This notebook deals with categorical data support which is now added to Daru. With this Daru can handle categorical data.

In [1]:
require 'daru'
Out[1]:
true

Initialization

Initialize a vector whose data is categorical by specifying type: :category

In [2]:
dv = Daru::Vector.new [:a, 1, :a, 1, :c], type: :category
Out[2]:
Daru::Vector(5)
0 a
1 1
2 a
3 1
4 c
In [3]:
dv.frequencies
Out[3]:
Daru::Vector(3)
a 2
1 2
c 1

You can initialize it with some predefined categories even though they do not exist using categories option.

In [4]:
dv = Daru::Vector.new [:a, 1, :a, 1, :c], type: :category, categories: [:a, :b, :c, 1]
Out[4]:
Daru::Vector(5)
0 a
1 1
2 a
3 1
4 c

categories option initalizes new categories and also specify the order in which they should occur. So now if you see the frequency table it would be ordered with the order you specified.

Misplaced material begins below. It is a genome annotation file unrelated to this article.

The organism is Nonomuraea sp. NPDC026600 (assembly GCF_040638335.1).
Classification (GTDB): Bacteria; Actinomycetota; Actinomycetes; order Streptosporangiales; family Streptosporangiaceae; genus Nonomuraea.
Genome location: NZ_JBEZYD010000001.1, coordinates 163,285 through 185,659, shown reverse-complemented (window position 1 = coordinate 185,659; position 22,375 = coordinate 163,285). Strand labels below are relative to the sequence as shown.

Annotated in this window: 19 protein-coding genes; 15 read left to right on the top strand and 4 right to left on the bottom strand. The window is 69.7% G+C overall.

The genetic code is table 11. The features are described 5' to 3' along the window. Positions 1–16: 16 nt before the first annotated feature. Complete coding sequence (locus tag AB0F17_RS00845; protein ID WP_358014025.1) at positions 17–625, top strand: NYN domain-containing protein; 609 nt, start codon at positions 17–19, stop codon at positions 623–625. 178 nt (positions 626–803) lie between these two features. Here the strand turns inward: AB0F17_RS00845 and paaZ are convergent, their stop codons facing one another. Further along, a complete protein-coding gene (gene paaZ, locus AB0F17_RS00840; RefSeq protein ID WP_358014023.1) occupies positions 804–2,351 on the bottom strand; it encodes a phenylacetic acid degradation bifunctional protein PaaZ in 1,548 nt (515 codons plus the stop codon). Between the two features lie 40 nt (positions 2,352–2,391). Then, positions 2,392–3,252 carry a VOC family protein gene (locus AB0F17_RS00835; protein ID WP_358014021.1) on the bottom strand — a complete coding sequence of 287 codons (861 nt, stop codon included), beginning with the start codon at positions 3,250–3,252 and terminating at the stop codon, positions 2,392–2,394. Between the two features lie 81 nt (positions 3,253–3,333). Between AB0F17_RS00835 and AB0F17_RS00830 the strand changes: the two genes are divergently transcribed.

In [5]:
dv.frequencies
Out[5]:
Daru::Vector(4)
a 2
b 0
c 1
1 2

Since categorical data can be ordered as well as unordered you can specify whether the vector is ordered or not using the ordered: true or ordered: false during initialization.

In [6]:
dv = Daru::Vector.new [:a, 1, :a, 1, :c], categories: [:a, :b, :c, 1], ordered: false, type: :category
Out[6]:
Daru::Vector(5)
0 a
1 1
2 a
3 1
4 c
In [7]:
dv.min
ArgumentError: Can not apply min when vector is unordered. To make the categorical data ordered, use #ordered = true
/home/ubuntu/.rvm/gems/ruby-2.2.3/gems/daru-0.1.3.1/lib/daru/category.rb:383:in `assert_ordered'
/home/ubuntu/.rvm/gems/ruby-2.2.3/gems/daru-0.1.3.1/lib/daru/category.rb:216:in `min'
(pry):7:in `<main>'
/home/ubuntu/.rvm/gems/ruby-2.2.3/gems/pry-0.10.3/lib/pry/pry_instance.rb:355:in `eval'
/home/ubuntu/.rvm/gems/ruby-2.2.3/gems/pry-0.10.3/lib/pry/pry_instance.rb:355:in `evaluate_ruby'